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A Conversation With Luke Jackson

I've been lucky enough to have known and heard Luke Jackson for such a longtime, heading back to the days when his dad, Paul, used to have to drive him to gigs because he wasn't old enough to drive. Luke has a number of studio recordings under his belt, but recently released his first live album, "Sole¦Duo¦Trio" which as the title suggests sees him start out on his own and then bring in some of the artists that play alongside him. I can't recall another live album that builds the same way, so it felt like a natural first question to ask him where he idea came from when I caught up with him recently.

"A couple of things really. I play in a number of different formats and I wanted to take that beyond the idea of just an occasional video on YouTube. Dotted around the internet are videos of me with a drummer, then not with a drummer, with a bassist, without a bassist, both neither. "This Family Tree" was recorded solely as the trio. We almost called that the Luke Jackson Trio, but on this I wanted to be clear, that I can be heard in number of ways." That sort of begged the follow up as to the temptation to have Amy Wadge on the album as well, Luke again. "I would have loved to have had Amy on it, but she's the busiest woman I know.
Me and Amy have been talking about recording for such a long time. It's crazy to think we've spent weeks and weeks on the road as songwriters and never sat down and written a song together. The tours we do are strange. Amy is so busy anyway and I normally go straight off to appear at the Folk Alliance, it puts us on a very tight schedule. We try to fit as many shows into the window as we can and we end up exhausted. We just want to collapse in a heap so we never find the time to write a song together. She sang on the "Tall Tales And Rumours" album and I would loved for her to have come and sung on "Sole¦Duo¦Trio". I'm lucky I get to tour with such amazing people, it was strange not touring with Amy this year due to her not being well."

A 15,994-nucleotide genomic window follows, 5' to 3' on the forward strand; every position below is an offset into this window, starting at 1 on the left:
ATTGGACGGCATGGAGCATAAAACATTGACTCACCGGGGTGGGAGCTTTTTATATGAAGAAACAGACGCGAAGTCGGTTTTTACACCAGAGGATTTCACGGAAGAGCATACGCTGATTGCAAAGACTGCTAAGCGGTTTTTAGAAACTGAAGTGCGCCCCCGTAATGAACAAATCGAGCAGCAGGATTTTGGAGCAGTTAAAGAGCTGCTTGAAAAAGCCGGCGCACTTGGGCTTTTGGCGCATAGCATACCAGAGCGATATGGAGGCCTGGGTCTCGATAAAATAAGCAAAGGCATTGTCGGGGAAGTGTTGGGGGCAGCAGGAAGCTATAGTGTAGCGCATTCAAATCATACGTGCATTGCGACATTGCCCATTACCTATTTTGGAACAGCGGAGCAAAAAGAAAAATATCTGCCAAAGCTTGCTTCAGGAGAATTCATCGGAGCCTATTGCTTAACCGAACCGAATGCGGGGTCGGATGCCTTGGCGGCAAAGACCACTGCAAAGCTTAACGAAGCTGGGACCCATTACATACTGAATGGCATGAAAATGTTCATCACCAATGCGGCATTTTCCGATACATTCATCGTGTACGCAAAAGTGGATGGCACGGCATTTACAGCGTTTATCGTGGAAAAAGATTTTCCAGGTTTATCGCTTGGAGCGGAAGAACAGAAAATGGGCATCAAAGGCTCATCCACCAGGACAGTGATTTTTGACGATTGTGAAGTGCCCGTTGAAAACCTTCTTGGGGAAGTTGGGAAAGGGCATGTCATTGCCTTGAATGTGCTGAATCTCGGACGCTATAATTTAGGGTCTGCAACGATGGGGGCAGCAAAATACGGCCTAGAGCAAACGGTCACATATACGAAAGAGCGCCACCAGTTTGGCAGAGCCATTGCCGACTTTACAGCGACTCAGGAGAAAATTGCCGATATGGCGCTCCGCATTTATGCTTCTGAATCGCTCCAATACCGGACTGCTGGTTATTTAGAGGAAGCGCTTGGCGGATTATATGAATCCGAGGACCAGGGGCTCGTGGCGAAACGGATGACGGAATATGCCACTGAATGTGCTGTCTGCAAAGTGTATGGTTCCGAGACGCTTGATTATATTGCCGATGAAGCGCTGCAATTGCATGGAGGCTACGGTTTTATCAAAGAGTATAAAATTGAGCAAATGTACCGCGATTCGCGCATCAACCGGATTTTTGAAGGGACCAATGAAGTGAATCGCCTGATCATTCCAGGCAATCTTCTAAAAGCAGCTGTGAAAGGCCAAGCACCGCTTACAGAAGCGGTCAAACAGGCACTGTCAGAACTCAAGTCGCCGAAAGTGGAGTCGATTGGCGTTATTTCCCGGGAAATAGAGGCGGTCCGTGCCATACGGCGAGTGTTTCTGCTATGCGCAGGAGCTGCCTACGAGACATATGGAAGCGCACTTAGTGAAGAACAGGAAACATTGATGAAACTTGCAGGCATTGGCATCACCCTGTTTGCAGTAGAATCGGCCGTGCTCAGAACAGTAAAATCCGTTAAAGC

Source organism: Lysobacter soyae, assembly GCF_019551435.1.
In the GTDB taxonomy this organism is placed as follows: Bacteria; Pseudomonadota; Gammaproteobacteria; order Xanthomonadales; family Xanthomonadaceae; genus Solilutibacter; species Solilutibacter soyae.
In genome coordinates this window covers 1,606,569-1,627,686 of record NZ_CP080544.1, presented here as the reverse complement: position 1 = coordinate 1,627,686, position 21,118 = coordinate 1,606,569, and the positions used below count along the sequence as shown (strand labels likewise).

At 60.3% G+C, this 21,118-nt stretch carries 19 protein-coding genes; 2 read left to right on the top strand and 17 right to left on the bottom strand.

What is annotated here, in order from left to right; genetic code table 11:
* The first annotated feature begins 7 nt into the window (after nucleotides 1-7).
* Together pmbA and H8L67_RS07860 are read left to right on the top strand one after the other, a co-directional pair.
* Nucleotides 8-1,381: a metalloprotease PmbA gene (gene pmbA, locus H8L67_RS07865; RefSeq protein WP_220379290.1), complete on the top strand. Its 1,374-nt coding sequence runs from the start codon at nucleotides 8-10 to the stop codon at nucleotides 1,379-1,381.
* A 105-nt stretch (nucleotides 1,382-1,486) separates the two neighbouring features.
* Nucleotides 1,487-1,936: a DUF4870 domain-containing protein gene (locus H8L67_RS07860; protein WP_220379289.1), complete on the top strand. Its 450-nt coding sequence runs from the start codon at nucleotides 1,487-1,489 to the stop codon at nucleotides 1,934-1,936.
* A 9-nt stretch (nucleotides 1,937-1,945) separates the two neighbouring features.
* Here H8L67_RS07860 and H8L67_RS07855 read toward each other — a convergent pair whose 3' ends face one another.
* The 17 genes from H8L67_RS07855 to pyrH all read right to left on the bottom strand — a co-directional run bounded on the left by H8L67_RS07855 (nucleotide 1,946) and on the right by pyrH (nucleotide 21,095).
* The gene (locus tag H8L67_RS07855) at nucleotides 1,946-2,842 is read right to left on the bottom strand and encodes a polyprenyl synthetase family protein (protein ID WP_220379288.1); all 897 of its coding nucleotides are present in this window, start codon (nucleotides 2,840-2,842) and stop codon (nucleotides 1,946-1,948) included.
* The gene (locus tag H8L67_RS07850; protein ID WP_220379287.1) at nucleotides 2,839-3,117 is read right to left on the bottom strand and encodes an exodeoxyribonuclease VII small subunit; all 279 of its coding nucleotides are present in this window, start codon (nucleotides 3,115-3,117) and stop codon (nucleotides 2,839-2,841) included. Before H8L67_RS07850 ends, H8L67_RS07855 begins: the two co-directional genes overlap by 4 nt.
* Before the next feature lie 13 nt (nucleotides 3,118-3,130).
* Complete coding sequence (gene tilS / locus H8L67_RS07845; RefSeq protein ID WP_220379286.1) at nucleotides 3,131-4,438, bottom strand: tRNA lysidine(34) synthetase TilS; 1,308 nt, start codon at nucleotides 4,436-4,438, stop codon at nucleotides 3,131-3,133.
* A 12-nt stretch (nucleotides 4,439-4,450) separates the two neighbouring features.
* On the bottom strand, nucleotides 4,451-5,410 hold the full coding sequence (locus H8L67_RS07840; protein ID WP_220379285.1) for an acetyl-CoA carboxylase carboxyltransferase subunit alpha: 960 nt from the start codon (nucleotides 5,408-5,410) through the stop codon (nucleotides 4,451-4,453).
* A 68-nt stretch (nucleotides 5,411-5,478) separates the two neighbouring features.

As mentioned Luke does tour and play with Andy Sharps and Connor Downs, both separately and together on an irregular basis, "I've known the boys for about eight years, actually I met Amy for the first time when I was fourteen and I'm twenty three now so I've know her for years and years. With all of them it's great fun being out on the road. "

Like many artists in the acoustic genres, Luke has been spending more time on the continent. The feedback from musicians I've spoken to is that it's a more open, more professional set up in Europe, something I was keen to get Luke's thoughts on. "It surprised me, I went out there a few years back with Connor and I remember conversations about it being our first time over there and probably having to start all over again. We ended up going to these gorgeous venues with beautiful stages and full houses and I just didn't get it.